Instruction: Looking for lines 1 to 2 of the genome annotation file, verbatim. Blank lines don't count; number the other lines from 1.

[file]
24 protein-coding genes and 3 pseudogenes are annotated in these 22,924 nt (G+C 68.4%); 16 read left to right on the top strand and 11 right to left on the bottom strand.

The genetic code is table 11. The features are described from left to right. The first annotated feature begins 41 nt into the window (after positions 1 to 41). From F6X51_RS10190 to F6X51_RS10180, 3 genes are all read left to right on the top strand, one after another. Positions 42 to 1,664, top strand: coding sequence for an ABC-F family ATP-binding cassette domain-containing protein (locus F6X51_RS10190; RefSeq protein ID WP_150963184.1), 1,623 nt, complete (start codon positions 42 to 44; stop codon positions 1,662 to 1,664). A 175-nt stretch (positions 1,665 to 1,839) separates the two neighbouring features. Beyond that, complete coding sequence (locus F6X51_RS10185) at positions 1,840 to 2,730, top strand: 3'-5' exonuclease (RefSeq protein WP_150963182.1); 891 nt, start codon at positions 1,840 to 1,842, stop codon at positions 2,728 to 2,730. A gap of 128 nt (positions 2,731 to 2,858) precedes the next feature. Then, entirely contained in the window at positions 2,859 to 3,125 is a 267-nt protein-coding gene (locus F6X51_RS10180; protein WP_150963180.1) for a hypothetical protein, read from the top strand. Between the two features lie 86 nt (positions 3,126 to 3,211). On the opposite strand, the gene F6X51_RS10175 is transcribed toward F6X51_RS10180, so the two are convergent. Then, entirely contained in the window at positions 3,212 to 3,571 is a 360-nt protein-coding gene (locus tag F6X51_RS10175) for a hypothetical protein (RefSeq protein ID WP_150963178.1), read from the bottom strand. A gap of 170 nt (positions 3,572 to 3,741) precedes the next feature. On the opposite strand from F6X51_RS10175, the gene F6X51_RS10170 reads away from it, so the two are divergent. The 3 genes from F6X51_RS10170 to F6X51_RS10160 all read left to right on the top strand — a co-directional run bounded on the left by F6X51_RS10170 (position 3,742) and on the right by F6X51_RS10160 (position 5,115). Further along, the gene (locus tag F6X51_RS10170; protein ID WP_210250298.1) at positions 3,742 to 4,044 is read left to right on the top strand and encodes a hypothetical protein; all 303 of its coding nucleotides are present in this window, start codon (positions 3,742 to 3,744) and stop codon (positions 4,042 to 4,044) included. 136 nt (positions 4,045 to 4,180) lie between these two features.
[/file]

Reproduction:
24 protein-coding genes and 3 pseudogenes are annotated in these 22,924 nt (G+C 68.4%); 16 read left to right on the top strand and 11 right to left on the bottom strand.

The genetic code is table 11. The features are described from left to right. The first annotated feature begins 41 nt into the window (after positions 1 to 41). From F6X51_RS10190 to F6X51_RS10180, 3 genes are all read left to right on the top strand, one after another. Positions 42 to 1,664, top strand: coding sequence for an ABC-F family ATP-binding cassette domain-containing protein (locus F6X51_RS10190; RefSeq protein ID WP_150963184.1), 1,623 nt, complete (start codon positions 42 to 44; stop codon positions 1,662 to 1,664). A 175-nt stretch (positions 1,665 to 1,839) separates the two neighbouring features. Beyond that, complete coding sequence (locus F6X51_RS10185) at positions 1,840 to 2,730, top strand: 3'-5' exonuclease (RefSeq protein WP_150963182.1); 891 nt, start codon at positions 1,840 to 1,842, stop codon at positions 2,728 to 2,730. A gap of 128 nt (positions 2,731 to 2,858) precedes the next feature. Then, entirely contained in the window at positions 2,859 to 3,125 is a 267-nt protein-coding gene (locus F6X51_RS10180; protein WP_150963180.1) for a hypothetical protein, read from the top strand. Between the two features lie 86 nt (positions 3,126 to 3,211). On the opposite strand, the gene F6X51_RS10175 is transcribed toward F6X51_RS10180, so the two are convergent. Then, entirely contained in the window at positions 3,212 to 3,571 is a 360-nt protein-coding gene (locus tag F6X51_RS10175) for a hypothetical protein (RefSeq protein ID WP_150963178.1), read from the bottom strand. A gap of 170 nt (positions 3,572 to 3,741) precedes the next feature. On the opposite strand from F6X51_RS10175, the gene F6X51_RS10170 reads away from it, so the two are divergent. The 3 genes from F6X51_RS10170 to F6X51_RS10160 all read left to right on the top strand — a co-directional run bounded on the left by F6X51_RS10170 (position 3,742) and on the right by F6X51_RS10160 (position 5,115). Further along, the gene (locus tag F6X51_RS10170; protein ID WP_210250298.1) at positions 3,742 to 4,044 is read left to right on the top strand and encodes a hypothetical protein; all 303 of its coding nucleotides are present in this window, start codon (positions 3,742 to 3,744) and stop codon (positions 4,042 to 4,044) included. 136 nt (positions 4,045 to 4,180) lie between these two features.